Movies and sitcoms are filled with jokes about the boring or nonexistent sex lives of the long married, but in real life, it's no joke.
When sexual interest starts to wane, it's far too easy for couples to ignore the problem, hope it works itself out on its own, or pretend it won't have an effect on the relationship. As long as you still love and respect each other, that should be enough, right?
The truth is that without physical intimacy, a couple can easily grow apart emotionally as well. One or both of you might end up feeling rejected and resentful. Then, if you avoid talking about it, the resentment can grow, making the situation worse. When sex becomes infrequent or dull in a marriage, ignoring the issue often leads to extramarital affairs.
How does it come to that? What are the most common ways couples ruin their sex lives?
Here are the top five:
1. Not making time for sex
If you're like a lot of couples, the demands of everyday life take precedence over sex. After all, work and children are more important than naked time … aren't they?
Well, yes and no. Of course, you can't allow carnal pleasures to cause you to neglect your job or children, but it's a slippery slope if you're always putting life's practical matters above your intimate moments together. Far too many relationships fall apart because sex ends up at the bottom of the to-do list.
For some couples, months go by without anything more than a passing kiss or hug. Yes, you're exhausted and overextended; isn't everybody? But not creating enough balance in your life to include sex in the mix is simply a recipe for a divorce.
If you value your relationship, maintain the physical connection with one another as much as your connection around the dinner table or little Stacy's dance recital.
2. Getting stuck in patterns
Every time you have sex, do you do it exactly (or nearly) the same way? While there's comfort in knowing what your partner likes and vice versa, that comfort only goes so far. Eventually, the complacency involved in sticking to the status quo will send you snoozing before you've achieved climax.
These patterns often develop because we're afraid of being rejected for introducing a different idea, or we're too inhibited to try something new. We've grown accustomed to "doing it" a certain way – it's always seemed to work – and we feel afraid to push the envelope or move out of the box we've crawled into.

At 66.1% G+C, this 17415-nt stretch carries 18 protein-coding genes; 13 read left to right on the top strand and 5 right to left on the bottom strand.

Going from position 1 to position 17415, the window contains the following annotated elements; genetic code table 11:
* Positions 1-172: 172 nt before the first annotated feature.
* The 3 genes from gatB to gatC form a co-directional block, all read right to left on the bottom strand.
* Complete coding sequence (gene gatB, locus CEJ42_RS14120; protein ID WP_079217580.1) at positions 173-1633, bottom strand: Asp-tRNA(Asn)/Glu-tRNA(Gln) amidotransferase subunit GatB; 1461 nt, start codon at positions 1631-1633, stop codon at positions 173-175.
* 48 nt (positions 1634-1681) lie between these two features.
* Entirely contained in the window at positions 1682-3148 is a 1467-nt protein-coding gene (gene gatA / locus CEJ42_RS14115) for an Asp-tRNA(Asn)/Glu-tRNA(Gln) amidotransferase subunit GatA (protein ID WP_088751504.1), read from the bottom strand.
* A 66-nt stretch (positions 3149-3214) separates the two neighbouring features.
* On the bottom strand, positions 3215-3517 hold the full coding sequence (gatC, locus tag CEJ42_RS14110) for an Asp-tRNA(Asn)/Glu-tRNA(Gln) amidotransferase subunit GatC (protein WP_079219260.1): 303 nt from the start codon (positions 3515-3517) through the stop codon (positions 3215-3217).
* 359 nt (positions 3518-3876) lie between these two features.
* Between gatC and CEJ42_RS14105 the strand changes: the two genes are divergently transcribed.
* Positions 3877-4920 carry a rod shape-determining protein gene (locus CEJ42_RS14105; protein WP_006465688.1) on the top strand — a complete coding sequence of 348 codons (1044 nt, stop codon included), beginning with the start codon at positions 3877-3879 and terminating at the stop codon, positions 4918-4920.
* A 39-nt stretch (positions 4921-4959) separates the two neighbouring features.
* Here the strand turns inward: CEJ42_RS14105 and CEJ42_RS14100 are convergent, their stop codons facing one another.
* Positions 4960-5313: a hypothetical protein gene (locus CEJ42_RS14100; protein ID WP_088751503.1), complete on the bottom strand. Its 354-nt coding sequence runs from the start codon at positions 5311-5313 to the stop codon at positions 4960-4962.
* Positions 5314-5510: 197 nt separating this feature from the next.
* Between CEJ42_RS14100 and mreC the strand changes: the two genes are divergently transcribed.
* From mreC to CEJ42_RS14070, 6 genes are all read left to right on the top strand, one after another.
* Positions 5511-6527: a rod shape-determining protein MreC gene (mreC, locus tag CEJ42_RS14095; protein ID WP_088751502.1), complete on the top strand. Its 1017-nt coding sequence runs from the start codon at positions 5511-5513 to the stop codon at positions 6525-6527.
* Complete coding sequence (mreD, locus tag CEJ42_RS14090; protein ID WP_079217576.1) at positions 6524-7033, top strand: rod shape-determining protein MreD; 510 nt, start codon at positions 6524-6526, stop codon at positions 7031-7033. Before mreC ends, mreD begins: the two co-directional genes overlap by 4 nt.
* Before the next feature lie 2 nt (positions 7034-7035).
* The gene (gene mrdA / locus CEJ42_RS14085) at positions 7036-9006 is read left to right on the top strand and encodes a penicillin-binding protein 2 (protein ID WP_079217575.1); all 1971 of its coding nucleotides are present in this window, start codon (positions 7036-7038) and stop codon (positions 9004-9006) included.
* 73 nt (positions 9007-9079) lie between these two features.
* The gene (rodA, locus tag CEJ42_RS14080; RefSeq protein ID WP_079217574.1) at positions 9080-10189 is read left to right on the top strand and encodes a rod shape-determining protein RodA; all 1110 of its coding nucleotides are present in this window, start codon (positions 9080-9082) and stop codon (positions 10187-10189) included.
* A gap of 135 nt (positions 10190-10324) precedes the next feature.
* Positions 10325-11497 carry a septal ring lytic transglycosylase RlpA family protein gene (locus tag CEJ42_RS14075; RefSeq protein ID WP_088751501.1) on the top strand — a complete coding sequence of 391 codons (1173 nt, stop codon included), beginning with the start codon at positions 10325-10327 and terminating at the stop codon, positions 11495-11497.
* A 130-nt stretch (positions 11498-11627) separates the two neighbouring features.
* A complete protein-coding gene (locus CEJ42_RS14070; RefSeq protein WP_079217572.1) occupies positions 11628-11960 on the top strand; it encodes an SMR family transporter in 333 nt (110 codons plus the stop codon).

The remedy? Decide that you're going to try something different. There's no reason to break out into some kinky area (unless you're both into it), but try something new that's reasonable, small, and not too intimidating. Even a small effort at changing it up can make a big difference.
3. Not talking about what you want
Yes, it can be nerve-wracking to tell your partner what you'd like in bed, especially if you've avoided the discussion for years. If you've never talked during sex or given one another instructions, it may be best not to surprise your partner by suddenly becoming chatty during the act.
Instead, start by making it about pleasing your lover. You could say, "Tell me what you like. Tell me what to do next. I want to know that I'm making you feel as wonderful as possible." Then, when it's your turn, you could say, "Can I tell you what I'd like, too? It might be fun to change things up a little."
If your partner worries that your new instructions mean you haven't liked his/her lovemaking before, be reassuring. It isn't about judging the past; it's about making sex even better. And just because you want to try something new doesn't mean you have to throw everything from the past out with the bathwater.
Melanie Votaw is a freelance writer and photographer in New York City and the author of 12 non-fiction books, including "52 Weeks of Passionate Sex."